Newsletter 36 | Beet Juice & Data Geek Out

Does Beet Juice Really Make You Faster?

I’ve been fascinated with beet juice for a few years.  Most of the time “performance enhancing supplements” come in a special pill (or coffee cup), so how is it possible that drinking some extra beet juice could actually spell more speed on the bike?

In our most recent post on the blog we dive deep into the research on beet juice to answer the question, “Does beet juice really make you faster on the bike”?  If you want to head directly to our post please click here.  If you’re short on time here are the essentials

  • Make sure your beet product contains at minimum 400mg (6mmol) of nitrate
  • Consume it about 90m before the start of your ride/race
  • For an extra boost consume beet juice in the 6 days leading up to your event

A bit of more about our coach Sam Bassetti (Along with some data geek out)

Our associate coach Sam Bassetti had an amazing year on the bike in 2017 so we wanted to sit down with him and learn what he did differently that might have led to his improved results.

To head directly to the post please click here, if you’re short on time here are a few of the highlights.

  • He stopped “doing whatever” on the bike, and started treating himself like a client.  This included a reduced focus on total hours and an increased focus on quality and intensity.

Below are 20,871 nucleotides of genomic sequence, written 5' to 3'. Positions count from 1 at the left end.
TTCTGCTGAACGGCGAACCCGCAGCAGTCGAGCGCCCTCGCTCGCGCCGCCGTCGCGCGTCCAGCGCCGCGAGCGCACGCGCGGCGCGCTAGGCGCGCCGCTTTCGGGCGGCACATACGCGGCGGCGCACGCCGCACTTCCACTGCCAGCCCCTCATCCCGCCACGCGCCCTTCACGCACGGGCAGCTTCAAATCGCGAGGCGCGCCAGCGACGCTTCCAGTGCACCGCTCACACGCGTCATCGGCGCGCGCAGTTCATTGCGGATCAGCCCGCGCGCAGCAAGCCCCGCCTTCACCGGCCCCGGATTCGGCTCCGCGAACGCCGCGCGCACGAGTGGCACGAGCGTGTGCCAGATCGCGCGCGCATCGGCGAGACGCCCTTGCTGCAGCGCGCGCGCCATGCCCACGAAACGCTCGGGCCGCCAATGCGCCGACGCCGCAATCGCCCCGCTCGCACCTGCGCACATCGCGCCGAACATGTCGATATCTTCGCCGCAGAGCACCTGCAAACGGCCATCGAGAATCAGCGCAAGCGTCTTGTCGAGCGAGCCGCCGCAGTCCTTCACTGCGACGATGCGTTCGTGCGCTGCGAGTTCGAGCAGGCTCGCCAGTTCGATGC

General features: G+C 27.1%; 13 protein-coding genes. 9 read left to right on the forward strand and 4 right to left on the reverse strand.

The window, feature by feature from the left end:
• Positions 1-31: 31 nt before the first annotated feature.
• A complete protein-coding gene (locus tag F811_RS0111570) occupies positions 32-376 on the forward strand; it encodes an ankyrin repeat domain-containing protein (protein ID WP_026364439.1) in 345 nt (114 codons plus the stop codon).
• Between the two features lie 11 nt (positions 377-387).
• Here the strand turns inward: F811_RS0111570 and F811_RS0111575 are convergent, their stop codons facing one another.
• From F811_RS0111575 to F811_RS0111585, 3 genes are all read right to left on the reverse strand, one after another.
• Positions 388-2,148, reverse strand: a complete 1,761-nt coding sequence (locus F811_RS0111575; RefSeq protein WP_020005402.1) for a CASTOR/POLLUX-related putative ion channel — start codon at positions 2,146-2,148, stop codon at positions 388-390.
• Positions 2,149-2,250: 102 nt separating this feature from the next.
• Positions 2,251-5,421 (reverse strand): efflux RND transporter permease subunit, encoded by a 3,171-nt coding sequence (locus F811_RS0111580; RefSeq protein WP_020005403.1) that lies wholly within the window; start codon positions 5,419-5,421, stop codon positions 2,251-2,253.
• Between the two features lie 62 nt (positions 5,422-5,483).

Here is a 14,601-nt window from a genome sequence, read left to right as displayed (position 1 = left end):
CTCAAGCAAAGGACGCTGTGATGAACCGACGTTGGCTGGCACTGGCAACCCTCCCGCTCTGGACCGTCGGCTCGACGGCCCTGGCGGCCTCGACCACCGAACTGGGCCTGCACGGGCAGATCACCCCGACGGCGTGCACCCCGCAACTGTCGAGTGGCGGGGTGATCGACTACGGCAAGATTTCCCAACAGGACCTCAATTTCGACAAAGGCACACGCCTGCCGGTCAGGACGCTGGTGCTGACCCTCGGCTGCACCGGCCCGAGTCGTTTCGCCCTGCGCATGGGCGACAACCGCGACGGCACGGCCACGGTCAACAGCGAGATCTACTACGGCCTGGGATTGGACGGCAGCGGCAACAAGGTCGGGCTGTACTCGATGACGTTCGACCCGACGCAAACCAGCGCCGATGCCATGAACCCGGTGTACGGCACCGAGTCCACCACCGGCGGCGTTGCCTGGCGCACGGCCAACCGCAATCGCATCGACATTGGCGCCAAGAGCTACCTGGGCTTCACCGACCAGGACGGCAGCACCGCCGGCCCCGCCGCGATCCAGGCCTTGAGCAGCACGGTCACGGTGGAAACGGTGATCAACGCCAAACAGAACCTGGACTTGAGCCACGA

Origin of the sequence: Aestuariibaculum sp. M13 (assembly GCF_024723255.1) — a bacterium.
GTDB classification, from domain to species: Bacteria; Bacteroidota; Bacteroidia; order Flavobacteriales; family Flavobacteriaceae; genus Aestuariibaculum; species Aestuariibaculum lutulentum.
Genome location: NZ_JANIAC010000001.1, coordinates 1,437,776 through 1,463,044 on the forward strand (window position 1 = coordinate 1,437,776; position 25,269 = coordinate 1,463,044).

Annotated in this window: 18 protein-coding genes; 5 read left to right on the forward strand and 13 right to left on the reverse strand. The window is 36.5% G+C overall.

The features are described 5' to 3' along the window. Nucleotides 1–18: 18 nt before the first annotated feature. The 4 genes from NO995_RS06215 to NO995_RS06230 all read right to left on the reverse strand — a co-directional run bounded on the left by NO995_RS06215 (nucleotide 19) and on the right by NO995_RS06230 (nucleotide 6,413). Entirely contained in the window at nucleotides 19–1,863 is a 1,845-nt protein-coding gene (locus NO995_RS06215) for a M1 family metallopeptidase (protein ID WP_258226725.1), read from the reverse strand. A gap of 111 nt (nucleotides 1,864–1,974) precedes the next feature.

• He stopped worrying about his weight, and instead focused on body composition
  • He committed to a short and simple core/stability routine that helped to eliminate nagging pains and cramping

In addition to learning a bit more about Sam’s season, I had fun digging in to some of his best race files from the past year.

For all the thousands of data files I’ve looked through, I still love the process of combing through a file and interpreting human effort through objective numbers.  Here’s an example of my favorite piece of data from the post.

This is a race file from Sam’s win at the Pescadero Road Race last year.  This is a looped course where riders hit the primary climb 4 different times.  The overall picture is one in which Sam’s fitness was strong enough to ride the primary climb portion right at, or a bit under this threshold on the first three laps.

What happens when you’re able to ride the hardest segment of the race while still staying under threshold?  You give yourself a ton of room to absolutely demolish the final repeat (and take the win).  Click on the image to check out some more data from Sam’s season.

Here’s to more beets and greater health in 2018!

Nate Dunn
Founder/Head Coach
Data Driven Athlete